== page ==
A Sermon From Mount Mary
By Nalin Fernando.
Where have they all gone?
I am thinking about the Railway Burghers, not the flowers in the plaintive melody made popular during the Vietnam War.
Recently, I met one of them who did not uproot himself while almost everyone nearest and dearest to him had sought new pastures abroad to work or to retire.
He was the ultimate railway man, born in Mount Mary and he hoped to die in the vicinity in which he had lived all his life.
Once upon a time (he told me, over an arrack at the Twentieth Century Club where he was a guest) Eric de La Motte was bringing the 72 Up Night Mail from Badulla to Colombo.
He was piloting the old steam war-horse that had chugged along for well over thirty years, never failing if it had enough coal and water.
Melo, his ever-loving wife (home calling Melo, outside calling Maloney) was all a twitter as she was wont to be when he stays away overnight after taking the 463 Down Passenger two mornings before.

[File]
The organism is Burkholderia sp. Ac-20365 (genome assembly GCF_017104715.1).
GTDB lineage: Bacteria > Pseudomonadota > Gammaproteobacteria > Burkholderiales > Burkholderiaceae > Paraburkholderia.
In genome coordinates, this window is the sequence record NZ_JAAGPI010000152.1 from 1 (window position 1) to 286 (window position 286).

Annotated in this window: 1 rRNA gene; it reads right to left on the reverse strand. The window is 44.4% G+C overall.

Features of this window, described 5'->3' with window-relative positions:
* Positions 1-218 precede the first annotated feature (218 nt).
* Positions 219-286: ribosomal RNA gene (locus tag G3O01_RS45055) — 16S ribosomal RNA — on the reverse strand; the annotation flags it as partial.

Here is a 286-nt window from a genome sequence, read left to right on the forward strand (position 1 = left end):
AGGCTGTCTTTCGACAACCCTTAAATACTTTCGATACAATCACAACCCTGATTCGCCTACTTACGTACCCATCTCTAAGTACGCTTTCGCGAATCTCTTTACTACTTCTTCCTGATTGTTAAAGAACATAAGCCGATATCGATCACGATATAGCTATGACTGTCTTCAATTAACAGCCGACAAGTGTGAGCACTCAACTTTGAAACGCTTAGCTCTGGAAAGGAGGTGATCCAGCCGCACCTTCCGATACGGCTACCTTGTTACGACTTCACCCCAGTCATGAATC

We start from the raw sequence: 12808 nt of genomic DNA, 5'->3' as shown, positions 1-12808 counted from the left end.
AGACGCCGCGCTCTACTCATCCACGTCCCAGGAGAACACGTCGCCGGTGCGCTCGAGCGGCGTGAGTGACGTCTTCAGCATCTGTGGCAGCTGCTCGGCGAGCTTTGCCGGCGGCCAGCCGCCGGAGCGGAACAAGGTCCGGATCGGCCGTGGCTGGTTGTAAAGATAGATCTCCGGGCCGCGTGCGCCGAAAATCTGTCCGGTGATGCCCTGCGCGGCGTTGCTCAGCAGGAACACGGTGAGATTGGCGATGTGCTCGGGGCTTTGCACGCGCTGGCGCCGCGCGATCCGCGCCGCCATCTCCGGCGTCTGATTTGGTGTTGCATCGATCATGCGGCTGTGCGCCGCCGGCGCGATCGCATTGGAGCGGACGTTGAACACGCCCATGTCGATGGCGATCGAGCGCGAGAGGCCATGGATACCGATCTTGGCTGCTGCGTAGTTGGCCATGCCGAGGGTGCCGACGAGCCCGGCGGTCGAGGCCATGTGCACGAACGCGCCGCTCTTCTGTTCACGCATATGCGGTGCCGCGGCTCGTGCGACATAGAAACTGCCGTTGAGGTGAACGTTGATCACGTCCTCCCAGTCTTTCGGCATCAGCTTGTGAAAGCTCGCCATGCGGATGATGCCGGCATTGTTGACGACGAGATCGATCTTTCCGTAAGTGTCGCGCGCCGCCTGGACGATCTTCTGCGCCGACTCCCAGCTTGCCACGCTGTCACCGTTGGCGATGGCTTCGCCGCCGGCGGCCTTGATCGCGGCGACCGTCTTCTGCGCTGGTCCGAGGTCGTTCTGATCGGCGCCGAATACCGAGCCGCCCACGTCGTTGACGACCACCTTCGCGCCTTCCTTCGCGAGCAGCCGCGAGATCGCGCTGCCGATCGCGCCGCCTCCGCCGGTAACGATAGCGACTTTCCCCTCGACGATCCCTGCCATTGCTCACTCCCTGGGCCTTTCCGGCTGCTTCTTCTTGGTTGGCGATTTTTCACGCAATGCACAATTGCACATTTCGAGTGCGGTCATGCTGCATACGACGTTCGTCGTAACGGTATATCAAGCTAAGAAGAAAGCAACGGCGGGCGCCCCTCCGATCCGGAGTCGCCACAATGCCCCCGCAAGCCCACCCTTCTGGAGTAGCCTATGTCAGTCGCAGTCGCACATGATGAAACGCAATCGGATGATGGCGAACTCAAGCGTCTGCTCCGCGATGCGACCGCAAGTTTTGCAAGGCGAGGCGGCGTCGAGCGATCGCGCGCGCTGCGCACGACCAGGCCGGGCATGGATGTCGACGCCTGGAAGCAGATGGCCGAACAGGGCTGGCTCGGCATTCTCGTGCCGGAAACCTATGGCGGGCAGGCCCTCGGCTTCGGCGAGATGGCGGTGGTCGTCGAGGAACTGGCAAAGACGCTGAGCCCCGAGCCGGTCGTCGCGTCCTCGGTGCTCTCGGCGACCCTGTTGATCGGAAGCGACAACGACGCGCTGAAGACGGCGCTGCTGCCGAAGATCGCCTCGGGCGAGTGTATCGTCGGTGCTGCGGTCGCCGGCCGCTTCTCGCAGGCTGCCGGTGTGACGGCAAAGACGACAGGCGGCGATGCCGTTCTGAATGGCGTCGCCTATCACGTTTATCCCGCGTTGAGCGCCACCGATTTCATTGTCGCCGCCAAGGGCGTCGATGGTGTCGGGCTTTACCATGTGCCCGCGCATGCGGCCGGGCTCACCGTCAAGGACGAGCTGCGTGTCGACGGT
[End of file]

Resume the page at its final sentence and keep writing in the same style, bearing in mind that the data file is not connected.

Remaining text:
She had spruced up the railway quarters they lived in.
The floor was mopped, brushed and gleaming.
Although cobwebs stretched across the ceiling, one could comb your hair looking down at the floor as in a good Burgher home.
She dusted the paper flowers in a glass vase on an imitation ebony tea-boy.
She kept her quarters shining just as Eric liked his steam gauge glass and brass fittings in the loco cabin to sparkle.
The leftover ox tongue stew had been warmed up.
The raw onion and green chilli sambol and the bread cut in practical three-inch thick chunks were on the dining table that was draped with a blue and white checked plastic tablecloth.
The table stood on four tinned fish cans full of Jeyes fluid to keep the ants away.